How De-Boning Chicken Reminded Me that My Sanctity Is Incomparable

For the past few weeks, I’ve been frustrated by my less-than-picturesque prayer life.

Growing up Catholic, going to youth group and retreats and Sunday school classes, I’d hear…

“You are called to be a saint.”

The saints were those watercolor portraits in the hardcover book I’d received for First Communion. They were grand statues and fragile, stained glass windows. When I heard, “You are called to be a saint,” I understood that to mean: “You’re meant to be united with God in Heaven forever,” and “You’re meant to be like these grand, historical figures.”

I thought I’d get to Heaven by being good and following all the rules. In my teens, I developed severe scruples, a judgmental attitude, and habits of self-abasement. Looking back, I realize the irony; all three are obstacles to holiness.

Saint Paul must have interceded. As a young adult, “You are called to be a saint,” took on a more romantic meaning. I came to understand that union with God begins now. So, I pursued union with God by looking to the “mystics” or “contemplatives” – like Teresa of Avila, Thérèse of Lisieux, and Teresa of Calcutta. Each were known for deep, intimate prayer experiences with God, and interior lives of quiet contemplation — even in the midst of turmoil, persecution, or confusion.

In his mercy, God allowed me to have almost mystical or dream-like prayer experiences. He led me to a spiritual director and some counselors. Loose ends that had been fraying inside me for a long time began mending.

Suddenly — my husband and I both experienced work schedule changes.

My early mornings of Scripture reading and meditation fell away. Our once-calm arrival home in the evenings, sitting in silence and then reciting Vespers, turned into an exhausted and hungry collapse into our apartment, rush to make dinner, wash dishes, and fall into bed.

I expressed my frustration to my spiritual director. Why couldn’t I live like a monk anymore? He would laugh, “Teresa of Avila was a great saint, but there’s one problem: She was celibate!!! You’re a married woman!!!” Way to state the obvious, Padre.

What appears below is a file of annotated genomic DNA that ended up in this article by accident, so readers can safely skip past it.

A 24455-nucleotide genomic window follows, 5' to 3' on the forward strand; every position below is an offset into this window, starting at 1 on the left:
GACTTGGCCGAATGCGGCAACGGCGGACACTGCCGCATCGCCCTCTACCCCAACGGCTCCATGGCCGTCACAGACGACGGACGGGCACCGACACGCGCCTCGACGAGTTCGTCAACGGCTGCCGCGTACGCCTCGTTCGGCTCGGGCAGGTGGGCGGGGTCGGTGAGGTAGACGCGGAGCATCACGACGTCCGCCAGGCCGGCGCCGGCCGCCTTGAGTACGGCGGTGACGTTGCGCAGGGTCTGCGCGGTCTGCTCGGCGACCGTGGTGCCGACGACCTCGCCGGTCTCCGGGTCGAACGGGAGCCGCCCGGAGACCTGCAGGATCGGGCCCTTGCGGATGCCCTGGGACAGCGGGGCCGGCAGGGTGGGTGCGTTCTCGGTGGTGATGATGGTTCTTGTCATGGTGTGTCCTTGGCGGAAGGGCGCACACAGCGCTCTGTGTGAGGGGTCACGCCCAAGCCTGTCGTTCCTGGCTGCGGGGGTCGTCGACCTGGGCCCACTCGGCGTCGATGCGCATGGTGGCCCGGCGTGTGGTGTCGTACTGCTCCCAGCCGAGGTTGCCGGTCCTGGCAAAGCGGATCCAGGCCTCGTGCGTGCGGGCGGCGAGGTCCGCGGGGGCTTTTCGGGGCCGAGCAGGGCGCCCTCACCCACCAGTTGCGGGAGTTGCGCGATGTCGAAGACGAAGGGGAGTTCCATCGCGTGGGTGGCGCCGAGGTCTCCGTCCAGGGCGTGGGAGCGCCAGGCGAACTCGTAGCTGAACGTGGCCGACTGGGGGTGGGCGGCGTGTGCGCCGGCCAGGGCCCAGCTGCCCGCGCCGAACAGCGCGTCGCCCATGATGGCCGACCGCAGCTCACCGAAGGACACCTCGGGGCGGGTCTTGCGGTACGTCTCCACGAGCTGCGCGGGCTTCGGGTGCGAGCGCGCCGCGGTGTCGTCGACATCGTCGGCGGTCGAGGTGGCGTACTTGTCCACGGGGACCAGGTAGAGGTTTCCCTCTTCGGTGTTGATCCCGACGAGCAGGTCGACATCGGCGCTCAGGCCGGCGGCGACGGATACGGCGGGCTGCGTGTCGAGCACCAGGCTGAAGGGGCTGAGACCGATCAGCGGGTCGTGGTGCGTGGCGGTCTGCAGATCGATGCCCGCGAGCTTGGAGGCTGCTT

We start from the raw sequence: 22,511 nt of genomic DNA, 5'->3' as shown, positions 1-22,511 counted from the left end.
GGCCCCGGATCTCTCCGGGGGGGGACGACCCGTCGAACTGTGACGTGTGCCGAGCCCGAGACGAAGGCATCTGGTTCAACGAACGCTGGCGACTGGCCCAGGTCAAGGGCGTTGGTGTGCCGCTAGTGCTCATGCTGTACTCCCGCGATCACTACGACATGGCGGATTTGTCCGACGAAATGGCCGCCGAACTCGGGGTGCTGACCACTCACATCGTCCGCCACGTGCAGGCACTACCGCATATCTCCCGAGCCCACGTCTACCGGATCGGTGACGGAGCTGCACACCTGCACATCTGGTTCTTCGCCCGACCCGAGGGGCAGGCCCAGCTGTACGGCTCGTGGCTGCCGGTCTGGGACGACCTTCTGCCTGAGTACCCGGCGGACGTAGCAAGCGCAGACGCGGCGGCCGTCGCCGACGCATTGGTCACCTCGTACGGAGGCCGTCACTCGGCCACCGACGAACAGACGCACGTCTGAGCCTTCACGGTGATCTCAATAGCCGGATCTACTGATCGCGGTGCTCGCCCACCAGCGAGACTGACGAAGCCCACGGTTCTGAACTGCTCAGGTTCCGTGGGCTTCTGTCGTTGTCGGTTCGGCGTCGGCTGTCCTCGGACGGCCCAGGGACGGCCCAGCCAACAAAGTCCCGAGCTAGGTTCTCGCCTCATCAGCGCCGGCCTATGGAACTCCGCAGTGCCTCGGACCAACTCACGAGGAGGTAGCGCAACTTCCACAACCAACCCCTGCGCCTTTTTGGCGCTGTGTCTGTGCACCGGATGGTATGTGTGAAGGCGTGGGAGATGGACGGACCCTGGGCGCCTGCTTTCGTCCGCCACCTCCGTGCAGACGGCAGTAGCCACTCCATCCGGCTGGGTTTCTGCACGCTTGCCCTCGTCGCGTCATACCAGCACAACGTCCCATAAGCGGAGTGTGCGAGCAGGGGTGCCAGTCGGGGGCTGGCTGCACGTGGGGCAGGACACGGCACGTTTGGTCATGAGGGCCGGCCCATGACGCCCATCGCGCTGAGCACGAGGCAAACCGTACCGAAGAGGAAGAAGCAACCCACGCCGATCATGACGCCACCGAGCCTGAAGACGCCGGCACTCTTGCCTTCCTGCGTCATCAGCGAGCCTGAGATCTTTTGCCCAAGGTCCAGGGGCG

This Heading Is Here Because There Is No Smooth Transition to the Next Story

Then, a couple of weeks ago, my husband cooked a whole chicken for the very first time. Eight hours on “Low” in the Crockpot, and then he gently lifted up the tender bird and plopped it down perfectly on the platter, right? You cooks out there are laughing, I’m sure.

He stood in the corner of our kitchen staring at the bird and two Tupperware containers he’d set aside: one for the meat, one for the bones and fat. After fifteen minutes vainly attempting to pick out tiny chicken bones, the man I married began making “I Am Thoroughly Annoyed By This Activity” noises, and I offered to take over.

Forty minutes later, I was still standing there, picking out the tiny chicken bones from the gushy-soft chicken; perhaps one of the most tedious cooking tasks known to mankind. My husband came to visit, praising me for being “an angel” and “a saint” for performing this task with a smile.

“It’s no big deal,” I genuinely assured. “I just have more vocational grace for this than you do.”

Perhaps the Holy Spirit was speaking through me, because as I continued bone-picking, I reflected on what had just come forth from my humble mouth. Yes, I realized, this chicken is my path to holiness.

After recounting this story to Father Kyle, he smiled and pulled out the “Teresa of Avila was a celibate!!! You’re a married woman!!” line again, except that this time, it made sense.

“Well,” I quipped, “I wish there were more saint biographies with stories about them picking out chicken bones!” If there were, I might’ve realized this sooner:

As wonderful as holy cards, statues, and stained glass windows may be, I can never reach Heaven by trying to live exactly like the saints who have gone before me. My path to holiness has never been walked before, and it will never be repeated. My life of sanctity is meant to be lived — at least for now — in a little apartment in San Antonio, espoused to a former Californian who produces radio commercials. My path to holiness has a soundtrack from my iTunes playlist. It’ll be lived with fibromyalgia and a sensitive stomach, no chocolate, a glass of red wine every now and then. It may not involve a daily Rosary, but there’s a Divine Mercy Chaplet every weekday, and ‘offering up’ the times our toilet needs too many plunges.

That’s my life. That’s my one-of-a-kind path to holiness.

From the saints I must take the substance, not the accidents of their virtues. I am not St. Aloysius, nor must I seek holiness in his particular way, but according to the requirements of my own nature, my own character and the different conditions of my life. I must not be the dry, bloodless reproduction of a model, however perfect. God desires us to follow the examples of the saints by absorbing the vital sap of their virtues and turning it into our own life-blood, adapting it to our own individual capacities and particular circumstances. If St. Aloysius had been as I am, he would have become holy in a different way. – Pope Saint John XXIII (Journal of a Soul)



  1. Right ON! “I Am Thoroughly Annoyed By This Activity” — I’m beginning to figure that these are the most grace-filled parts of my day.

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